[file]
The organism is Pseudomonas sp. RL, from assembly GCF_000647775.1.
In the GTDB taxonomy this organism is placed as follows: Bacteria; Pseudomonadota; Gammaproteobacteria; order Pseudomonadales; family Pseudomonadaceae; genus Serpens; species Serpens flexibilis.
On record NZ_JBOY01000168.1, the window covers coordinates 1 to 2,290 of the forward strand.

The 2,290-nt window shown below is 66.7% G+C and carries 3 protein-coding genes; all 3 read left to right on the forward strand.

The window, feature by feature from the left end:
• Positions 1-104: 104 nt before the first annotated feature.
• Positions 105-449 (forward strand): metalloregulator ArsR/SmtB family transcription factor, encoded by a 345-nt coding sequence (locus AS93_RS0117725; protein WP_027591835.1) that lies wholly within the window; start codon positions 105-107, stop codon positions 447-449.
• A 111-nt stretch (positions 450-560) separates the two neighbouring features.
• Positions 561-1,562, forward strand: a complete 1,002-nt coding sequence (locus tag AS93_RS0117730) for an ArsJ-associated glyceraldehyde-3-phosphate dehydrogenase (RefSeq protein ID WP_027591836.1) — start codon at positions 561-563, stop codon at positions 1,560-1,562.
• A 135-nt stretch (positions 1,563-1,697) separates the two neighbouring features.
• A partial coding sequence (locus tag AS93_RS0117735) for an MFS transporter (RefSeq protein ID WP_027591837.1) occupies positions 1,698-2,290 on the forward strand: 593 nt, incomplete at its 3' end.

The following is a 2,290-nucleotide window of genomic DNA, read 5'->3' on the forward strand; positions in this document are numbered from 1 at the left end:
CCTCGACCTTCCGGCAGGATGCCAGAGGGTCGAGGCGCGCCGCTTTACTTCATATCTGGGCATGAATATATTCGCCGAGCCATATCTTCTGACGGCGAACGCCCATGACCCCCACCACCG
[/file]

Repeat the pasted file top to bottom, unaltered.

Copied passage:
The organism is Pseudomonas sp. RL, from assembly GCF_000647775.1.
In the GTDB taxonomy this organism is placed as follows: Bacteria; Pseudomonadota; Gammaproteobacteria; order Pseudomonadales; family Pseudomonadaceae; genus Serpens; species Serpens flexibilis.
On record NZ_JBOY01000168.1, the window covers coordinates 1 to 2,290 of the forward strand.

The 2,290-nt window shown below is 66.7% G+C and carries 3 protein-coding genes; all 3 read left to right on the forward strand.

The window, feature by feature from the left end:
• Positions 1-104: 104 nt before the first annotated feature.
• Positions 105-449 (forward strand): metalloregulator ArsR/SmtB family transcription factor, encoded by a 345-nt coding sequence (locus AS93_RS0117725; protein WP_027591835.1) that lies wholly within the window; start codon positions 105-107, stop codon positions 447-449.
• A 111-nt stretch (positions 450-560) separates the two neighbouring features.
• Positions 561-1,562, forward strand: a complete 1,002-nt coding sequence (locus tag AS93_RS0117730) for an ArsJ-associated glyceraldehyde-3-phosphate dehydrogenase (RefSeq protein ID WP_027591836.1) — start codon at positions 561-563, stop codon at positions 1,560-1,562.
• A 135-nt stretch (positions 1,563-1,697) separates the two neighbouring features.
• A partial coding sequence (locus tag AS93_RS0117735) for an MFS transporter (RefSeq protein ID WP_027591837.1) occupies positions 1,698-2,290 on the forward strand: 593 nt, incomplete at its 3' end.

The following is a 2,290-nucleotide window of genomic DNA, read 5'->3' on the forward strand; positions in this document are numbered from 1 at the left end:
CCTCGACCTTCCGGCAGGATGCCAGAGGGTCGAGGCGCGCCGCTTTACTTCATATCTGGGCATGAATATATTCGCCGAGCCATATCTTCTGACGGCGAACGCCCATGACCCCCACCACCG